EU may need to rethink rules on ESG, watchdog says

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Luxembourg ranks among EU member states ahead of bloc defining sustainability for retail financial products

Luxembourg ranks among EU member states ahead of bloc defining sustainability for retail financial products

A barge crosses the river Main with the skyline of the banks of Frankfurt in the background.

Photo credit: Boris Roessler/dpa

European market watchdogs are calling for a rethink of the region’s ESG investment rulebook after finding that the existing framework is misunderstood.

At issue is the tendency of fund managers and their clients to treat the EU disclosure regime as an ESG labeling system. As a result, investor clients often have the impression that funds within a particular disclosure category have positive environmental, social or governance outcomes, which they do not.

“Using the current sustainability disclosures under the SFDR as a ‘label’ can be misleading,” European Securities and Markets Authority Chairman Verena Ross told Bloomberg. As such, ESMA “supports the development of simple and clear information so that investors can make well-informed investment decisions,” she said.

Calls for clarity on the key pillars of the EU’s Sustainable Financial Disclosures Rule are consistent with amendments to the EU’s revised Markets in Financial Instruments Directive, which came into effect this month. This new requirement means financial institutions need to understand a retail investor’s ESG preferences and actually deliver on them.

Concerns that investors misunderstand existing rules find ESG increasingly attracting criticism.

Many prominent Republicans are beginning to argue that ESG is a threat to American society. On the other end of his spectrum, some ESG industry insiders question whether the move is tough enough to achieve its goals. Ross said the investor’s background surrounding ESG hit a cautionary tone, though he suggested he wasn’t affected by the noise so far.

“I don’t think we’ll see a significant ‘backlash’ against ESG investing in the EU,” Ross said. Still, “continued efforts are needed to strengthen confidence in sustainable financial products that are meeting investor demands.”

The European Commission started working on a common sustainability label for retail financial products more than three years ago, but has not yet reached a conclusion. Ross said in May that ESMA would likely support such a step. A number of his EU member states, including France and Luxembourg, already have such ESGs for several years.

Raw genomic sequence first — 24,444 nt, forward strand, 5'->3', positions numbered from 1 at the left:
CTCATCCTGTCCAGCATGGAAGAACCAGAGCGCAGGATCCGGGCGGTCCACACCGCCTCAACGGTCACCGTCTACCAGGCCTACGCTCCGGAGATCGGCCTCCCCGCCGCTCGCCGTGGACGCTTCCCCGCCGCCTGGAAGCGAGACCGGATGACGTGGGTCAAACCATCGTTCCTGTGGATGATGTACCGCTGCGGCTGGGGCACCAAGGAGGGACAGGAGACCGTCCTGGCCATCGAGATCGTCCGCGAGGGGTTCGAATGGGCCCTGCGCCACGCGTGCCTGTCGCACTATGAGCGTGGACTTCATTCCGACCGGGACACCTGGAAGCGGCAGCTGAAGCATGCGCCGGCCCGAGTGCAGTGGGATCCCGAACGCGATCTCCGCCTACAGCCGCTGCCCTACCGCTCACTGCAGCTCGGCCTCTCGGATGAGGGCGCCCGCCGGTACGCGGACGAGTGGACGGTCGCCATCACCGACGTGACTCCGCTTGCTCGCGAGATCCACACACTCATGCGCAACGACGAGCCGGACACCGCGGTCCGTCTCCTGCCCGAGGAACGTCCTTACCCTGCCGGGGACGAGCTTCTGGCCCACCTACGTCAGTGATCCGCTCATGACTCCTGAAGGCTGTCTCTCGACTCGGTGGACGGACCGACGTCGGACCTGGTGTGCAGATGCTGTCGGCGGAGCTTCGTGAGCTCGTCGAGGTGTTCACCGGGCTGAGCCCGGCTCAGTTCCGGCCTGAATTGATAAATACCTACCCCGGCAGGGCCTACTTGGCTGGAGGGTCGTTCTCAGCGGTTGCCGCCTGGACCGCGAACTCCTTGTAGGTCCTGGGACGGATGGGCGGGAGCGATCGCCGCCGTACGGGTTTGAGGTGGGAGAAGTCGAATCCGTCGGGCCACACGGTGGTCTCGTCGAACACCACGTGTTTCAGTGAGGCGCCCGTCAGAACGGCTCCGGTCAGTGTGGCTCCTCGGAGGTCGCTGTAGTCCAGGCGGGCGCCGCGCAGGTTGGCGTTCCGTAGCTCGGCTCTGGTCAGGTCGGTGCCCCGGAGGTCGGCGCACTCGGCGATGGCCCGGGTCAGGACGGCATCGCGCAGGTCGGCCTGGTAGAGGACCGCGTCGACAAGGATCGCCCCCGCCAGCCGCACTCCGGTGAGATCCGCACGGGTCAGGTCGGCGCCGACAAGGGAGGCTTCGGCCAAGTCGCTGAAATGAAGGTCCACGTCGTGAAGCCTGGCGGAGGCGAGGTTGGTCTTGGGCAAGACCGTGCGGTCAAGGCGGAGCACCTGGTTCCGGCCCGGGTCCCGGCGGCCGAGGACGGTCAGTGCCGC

Some large asset managers warn that retail investors are currently struggling to navigate the complex world of ESG as regulation remains inconsistent and incomplete.

“The situation is changing very quickly,” Fong Yee Chan, head of ESG strategy for Europe at Vanguard Group Inc., said in an interview. “In Europe, there is a huge amount of his ESG products and a wide variety of his ESG products, which causes a lot of confusion for retail customers.”

A recent report by Morningstar found that asset managers also find ESG rules difficult to interpret. Market researchers have found that the investment management industry changed his SFDR designation of more than 700 of his funds last quarter as the EU continues to clarify its rules.

The EU’s ESG investment rulebook, which came into force last March, requires companies to classify their investment products into one of three categories: Article 8 to “promote” ESG characteristics. Article 9 sets out measurable ESG “goals”.

The articles selected set the standard for the types of disclosures fund managers are required to make. We do not guarantee investment clients that the Fund will be filled with a certain level of sustainable assets. For example, a review by Morningstar found that 23% of Article 8 funds do not qualify as ‘ESG’.

The rapid rise of ESG investing has led to regulatory scrutiny in other jurisdictions. In the US, the Securities and Exchange Commission is currently working on new rules to deal with exaggerated claims by investment funds, and UK regulators earlier this month warned hedge funds that ESG was a “priority area”. He said he intends to review marketing. Materials distributed by the alternative investment management industry.

Investment firms that misclassify funds are at increased risk of regulatory action. His Sonali Siriwardena, partner at law firm Simmons & Simmons and his global head of ESG, said:

Against that backdrop, “an attempt to simplify and provide transparency to investors, and to provide a better understanding of what constitutes a product’s ESG label” is welcome, says Vanguard’s Chan. said Mr.

She also said that changes were “emerging” and that “some positive developments are taking place in the European situation that will help address this concern from retail customers.”

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